Nesting biology of the arboreal fungus-growing ant Cyphomyrmex cornutus and behavioral interactions with the social-parasitic ant Megalomyrmex mondabora
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We describe the extraordinary nesting habits of the fungus-growing ant Cyphomyrmex cornutus (Formicidae, Myrmicinae, Attini) and the natural history of Megalomyrmex mondabora (Formicidae, Myrmicinae, Solenopsidini), a social parasite that inhabits nests of C. cornutus and other small attine ants. The study was carried out at two sites on the Atlantic slope of Costa Rica. The C. cornutus nest is an oblong mass of accreted soil, attached to or suspended from low vegetation in wet forest understory. Less than a fourth of the nest volume has chambers and is inhabited by C. cornutus; the remainder is a semi-solid mass of accreted soil often housing a variety of arthropods, including other unspecialized commensal ant species. Five C. cornutus colonies examined were parasitized by M. mondabora. Colonies of M. mondabora inhabited chambers very near those of the host. In laboratory observations, M. mondabora and C. cornutus workers interacted with little aggression despite the consumption of C. cornutus larvae and fungi by M. mondabora. During most interactions, C. cornutus workers responded submissively, whereas M. mondabora appeared indifferent or nonresponsive. Megalomyrmex mondabora parasitizes several other attine species (Cyphomyrmex costatus, Cyphomyrmex salvini, and Apterostigma goniodes), and it appears therefore a relatively unspecialized social parasite with broad attine hostassociation. The size of M. mondabora workers vary with host species, suggesting M. mondabora sensu lato comprises either cryptic species or the host environment affects worker size.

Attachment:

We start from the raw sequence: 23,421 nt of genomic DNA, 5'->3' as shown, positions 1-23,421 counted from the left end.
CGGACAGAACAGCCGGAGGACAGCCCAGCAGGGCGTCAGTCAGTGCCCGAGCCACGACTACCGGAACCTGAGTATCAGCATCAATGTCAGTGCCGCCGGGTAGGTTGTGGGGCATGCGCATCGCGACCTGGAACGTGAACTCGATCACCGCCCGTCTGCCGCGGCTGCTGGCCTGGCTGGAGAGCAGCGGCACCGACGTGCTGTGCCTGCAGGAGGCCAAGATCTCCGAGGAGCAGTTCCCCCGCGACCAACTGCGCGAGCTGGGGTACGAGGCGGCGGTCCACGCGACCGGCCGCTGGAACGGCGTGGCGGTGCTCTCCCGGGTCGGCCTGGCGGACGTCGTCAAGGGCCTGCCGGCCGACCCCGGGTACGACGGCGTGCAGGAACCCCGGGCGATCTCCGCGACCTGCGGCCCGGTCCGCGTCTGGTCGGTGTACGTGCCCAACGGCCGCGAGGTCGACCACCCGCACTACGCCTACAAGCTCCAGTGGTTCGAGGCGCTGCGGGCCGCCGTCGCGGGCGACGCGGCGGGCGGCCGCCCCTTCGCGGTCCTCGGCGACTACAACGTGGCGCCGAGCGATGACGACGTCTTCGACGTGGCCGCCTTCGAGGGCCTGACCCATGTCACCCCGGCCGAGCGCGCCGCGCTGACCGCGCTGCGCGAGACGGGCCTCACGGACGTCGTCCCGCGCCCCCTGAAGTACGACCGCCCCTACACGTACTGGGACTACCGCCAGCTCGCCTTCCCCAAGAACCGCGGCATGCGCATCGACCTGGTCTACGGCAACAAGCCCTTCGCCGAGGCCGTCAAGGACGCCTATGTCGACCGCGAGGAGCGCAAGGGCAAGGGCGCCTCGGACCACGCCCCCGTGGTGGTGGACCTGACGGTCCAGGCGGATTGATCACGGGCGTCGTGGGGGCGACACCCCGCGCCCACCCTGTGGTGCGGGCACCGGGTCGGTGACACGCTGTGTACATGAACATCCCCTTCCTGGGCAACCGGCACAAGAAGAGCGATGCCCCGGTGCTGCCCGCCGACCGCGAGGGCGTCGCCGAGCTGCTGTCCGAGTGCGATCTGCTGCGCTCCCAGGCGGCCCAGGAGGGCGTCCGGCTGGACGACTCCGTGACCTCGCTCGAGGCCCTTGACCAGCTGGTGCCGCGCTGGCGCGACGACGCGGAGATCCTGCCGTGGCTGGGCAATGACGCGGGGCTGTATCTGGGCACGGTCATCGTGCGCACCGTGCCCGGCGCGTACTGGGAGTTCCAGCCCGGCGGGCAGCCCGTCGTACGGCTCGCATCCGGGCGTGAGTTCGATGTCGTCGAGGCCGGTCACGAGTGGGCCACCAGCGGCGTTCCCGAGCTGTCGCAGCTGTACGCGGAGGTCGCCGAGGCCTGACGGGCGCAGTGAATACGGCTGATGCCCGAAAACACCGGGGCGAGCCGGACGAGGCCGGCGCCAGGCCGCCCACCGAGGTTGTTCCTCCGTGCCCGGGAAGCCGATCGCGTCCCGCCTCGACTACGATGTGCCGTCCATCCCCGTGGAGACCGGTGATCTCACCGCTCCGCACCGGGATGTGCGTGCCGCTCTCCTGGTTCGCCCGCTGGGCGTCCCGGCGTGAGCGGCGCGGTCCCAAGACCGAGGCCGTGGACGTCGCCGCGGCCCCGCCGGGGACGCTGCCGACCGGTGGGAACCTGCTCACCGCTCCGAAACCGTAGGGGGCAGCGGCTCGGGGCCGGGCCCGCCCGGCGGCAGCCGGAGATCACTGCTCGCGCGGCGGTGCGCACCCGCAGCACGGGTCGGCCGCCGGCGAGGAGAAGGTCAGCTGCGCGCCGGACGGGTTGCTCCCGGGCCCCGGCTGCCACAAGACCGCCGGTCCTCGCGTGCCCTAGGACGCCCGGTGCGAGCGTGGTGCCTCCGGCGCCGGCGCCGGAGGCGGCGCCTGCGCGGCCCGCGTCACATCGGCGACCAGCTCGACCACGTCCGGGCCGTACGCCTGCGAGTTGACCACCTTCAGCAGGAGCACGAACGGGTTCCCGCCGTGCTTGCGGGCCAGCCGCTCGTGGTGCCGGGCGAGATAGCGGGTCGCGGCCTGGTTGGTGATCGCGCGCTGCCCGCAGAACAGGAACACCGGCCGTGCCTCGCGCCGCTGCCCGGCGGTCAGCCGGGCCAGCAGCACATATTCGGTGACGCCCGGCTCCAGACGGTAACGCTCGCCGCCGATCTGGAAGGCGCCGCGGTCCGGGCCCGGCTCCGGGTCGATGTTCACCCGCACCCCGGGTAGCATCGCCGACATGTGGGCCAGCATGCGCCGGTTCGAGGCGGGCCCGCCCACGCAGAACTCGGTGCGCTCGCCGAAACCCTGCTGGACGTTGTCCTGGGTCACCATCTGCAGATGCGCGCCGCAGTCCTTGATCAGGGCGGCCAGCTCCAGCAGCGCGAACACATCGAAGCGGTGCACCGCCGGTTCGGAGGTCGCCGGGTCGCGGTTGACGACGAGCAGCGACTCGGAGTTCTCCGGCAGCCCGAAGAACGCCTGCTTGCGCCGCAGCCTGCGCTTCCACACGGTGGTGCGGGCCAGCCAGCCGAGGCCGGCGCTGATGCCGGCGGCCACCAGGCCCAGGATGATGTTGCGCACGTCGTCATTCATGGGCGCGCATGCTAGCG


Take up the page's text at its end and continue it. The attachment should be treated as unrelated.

Keywords:Cyphomyrmex cornutus Megalomyrmex mondabora social parasitism nesting biology
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